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Alzheimer Dis Assoc Disord. 2010 Jul-Sep;24(3):213-9. doi: 10.1097/WAD.0b013e3181d1b99b.

Nonstroke cardiovascular disease and risk of Alzheimer disease and dementia.

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1
Department of Medical Epidemiology and Biostatistics, Karolinska Institutet, Stockholm, Sweden. Ulrika.Eriksson@ki.se

Abstract

Unresolved issues in dementia research include (1) the association between nonstroke cardiovascular disease (CVD) and Alzheimer disease (AD) and (2) whether the association between CVD and dementia is mediated by familial factors (ie, genes and early life environment). We therefore conducted a study with both a longitudinal and a co-twin control design in 2214 Swedish twins with clinical dementia evaluation and apolipoprotein E (ApoE) genotyping. The analyses were then replicated in a register-based cohort of 18,405 individuals. Results show that CVD increases the risk of AD in carriers (but not noncarriers) of the ApoE4 allele (hazard ratio 2.39, 95% confidence interval 1.15-4.96). CVD was also associated with an almost 2-fold increased risk of developing late-life dementia (hazard ratio 1.83, 95% confidence interval 1.23-2.72). Within twin pairs, the dementia-affected twin was more likely to have had CVD than the nondemented twin partner (odds ratio 1.86, 95% confidence interval 1.11-3.13). In conclusion, this study shows that (1) nonstroke CVD increases the risk of late-life dementia but that it is only a risk factor for AD in carriers of the ApoE4 allele and (2) the association between CVD and dementia is not explained by genetic or early life environmental factors in common to both disorders.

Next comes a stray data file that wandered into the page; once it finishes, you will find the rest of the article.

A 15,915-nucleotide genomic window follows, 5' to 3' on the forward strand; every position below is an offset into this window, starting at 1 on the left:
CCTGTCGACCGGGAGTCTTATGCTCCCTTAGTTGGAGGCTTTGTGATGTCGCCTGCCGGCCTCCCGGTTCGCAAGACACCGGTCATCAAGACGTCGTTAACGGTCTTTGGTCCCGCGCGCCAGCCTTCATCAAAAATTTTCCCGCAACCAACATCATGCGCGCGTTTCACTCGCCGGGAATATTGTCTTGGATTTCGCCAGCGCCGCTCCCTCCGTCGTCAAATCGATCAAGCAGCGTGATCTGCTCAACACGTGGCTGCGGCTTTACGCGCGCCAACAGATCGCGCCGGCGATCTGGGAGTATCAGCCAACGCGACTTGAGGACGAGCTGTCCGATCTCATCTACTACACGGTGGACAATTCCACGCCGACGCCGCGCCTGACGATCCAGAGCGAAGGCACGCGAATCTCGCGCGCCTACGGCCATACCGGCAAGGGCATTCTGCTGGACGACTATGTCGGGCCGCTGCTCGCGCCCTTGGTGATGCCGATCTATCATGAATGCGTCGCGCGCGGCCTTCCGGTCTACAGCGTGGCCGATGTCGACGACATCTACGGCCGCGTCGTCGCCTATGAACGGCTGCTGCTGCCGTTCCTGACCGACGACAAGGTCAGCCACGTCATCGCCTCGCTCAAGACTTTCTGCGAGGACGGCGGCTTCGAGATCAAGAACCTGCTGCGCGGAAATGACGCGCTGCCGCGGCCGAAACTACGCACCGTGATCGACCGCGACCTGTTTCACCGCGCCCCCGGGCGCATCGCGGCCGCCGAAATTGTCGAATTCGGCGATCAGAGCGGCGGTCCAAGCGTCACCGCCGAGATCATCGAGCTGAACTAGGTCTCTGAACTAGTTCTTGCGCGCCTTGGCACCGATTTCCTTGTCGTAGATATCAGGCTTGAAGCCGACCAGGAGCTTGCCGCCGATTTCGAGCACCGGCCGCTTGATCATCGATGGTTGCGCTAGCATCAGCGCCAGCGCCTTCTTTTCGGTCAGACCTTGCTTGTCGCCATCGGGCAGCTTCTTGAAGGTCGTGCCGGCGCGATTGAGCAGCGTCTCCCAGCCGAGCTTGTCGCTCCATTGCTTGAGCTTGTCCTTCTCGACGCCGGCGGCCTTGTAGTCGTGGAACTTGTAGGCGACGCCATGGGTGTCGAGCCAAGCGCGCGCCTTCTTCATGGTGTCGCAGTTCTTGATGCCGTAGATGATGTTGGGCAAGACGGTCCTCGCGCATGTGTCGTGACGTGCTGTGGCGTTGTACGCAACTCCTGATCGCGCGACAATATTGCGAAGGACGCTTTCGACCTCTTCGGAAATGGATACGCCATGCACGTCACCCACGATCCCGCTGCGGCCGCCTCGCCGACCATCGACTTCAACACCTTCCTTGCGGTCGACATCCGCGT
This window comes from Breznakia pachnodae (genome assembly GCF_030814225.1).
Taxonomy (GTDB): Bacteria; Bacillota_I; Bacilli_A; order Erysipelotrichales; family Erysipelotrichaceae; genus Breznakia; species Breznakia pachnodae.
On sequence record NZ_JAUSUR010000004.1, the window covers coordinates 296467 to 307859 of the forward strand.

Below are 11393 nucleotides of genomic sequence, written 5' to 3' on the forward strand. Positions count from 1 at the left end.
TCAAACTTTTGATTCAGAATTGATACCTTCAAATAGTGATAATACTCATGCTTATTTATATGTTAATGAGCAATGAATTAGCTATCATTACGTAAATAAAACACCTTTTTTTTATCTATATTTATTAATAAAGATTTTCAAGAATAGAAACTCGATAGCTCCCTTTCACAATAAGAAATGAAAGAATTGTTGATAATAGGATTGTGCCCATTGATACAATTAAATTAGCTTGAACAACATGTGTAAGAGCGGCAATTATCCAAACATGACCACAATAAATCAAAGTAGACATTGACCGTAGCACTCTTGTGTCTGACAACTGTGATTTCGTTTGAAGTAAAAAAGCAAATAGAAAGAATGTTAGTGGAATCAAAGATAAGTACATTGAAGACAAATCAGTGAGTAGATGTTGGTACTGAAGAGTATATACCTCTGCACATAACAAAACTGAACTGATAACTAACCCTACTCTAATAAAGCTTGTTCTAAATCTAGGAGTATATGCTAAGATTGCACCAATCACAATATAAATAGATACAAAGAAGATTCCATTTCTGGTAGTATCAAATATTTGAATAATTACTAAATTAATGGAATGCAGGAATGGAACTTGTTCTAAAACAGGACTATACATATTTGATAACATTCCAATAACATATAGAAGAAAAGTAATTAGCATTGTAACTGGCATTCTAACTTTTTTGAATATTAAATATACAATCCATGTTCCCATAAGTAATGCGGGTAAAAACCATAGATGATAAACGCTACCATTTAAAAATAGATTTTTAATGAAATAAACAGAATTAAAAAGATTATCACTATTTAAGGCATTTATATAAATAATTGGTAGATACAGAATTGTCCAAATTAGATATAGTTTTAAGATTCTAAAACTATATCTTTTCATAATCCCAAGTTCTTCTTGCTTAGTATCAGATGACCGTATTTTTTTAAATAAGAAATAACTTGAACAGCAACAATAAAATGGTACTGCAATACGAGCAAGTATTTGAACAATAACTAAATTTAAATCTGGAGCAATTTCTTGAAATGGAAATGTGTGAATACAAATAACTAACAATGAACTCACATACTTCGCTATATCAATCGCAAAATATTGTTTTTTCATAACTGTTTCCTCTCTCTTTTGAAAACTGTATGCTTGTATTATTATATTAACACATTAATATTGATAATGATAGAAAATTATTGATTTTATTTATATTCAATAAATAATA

PMID:
20473139
PMCID:
PMC2924456
DOI:
10.1097/WAD.0b013e3181d1b99b
[Indexed for MEDLINE]
Free PMC Article

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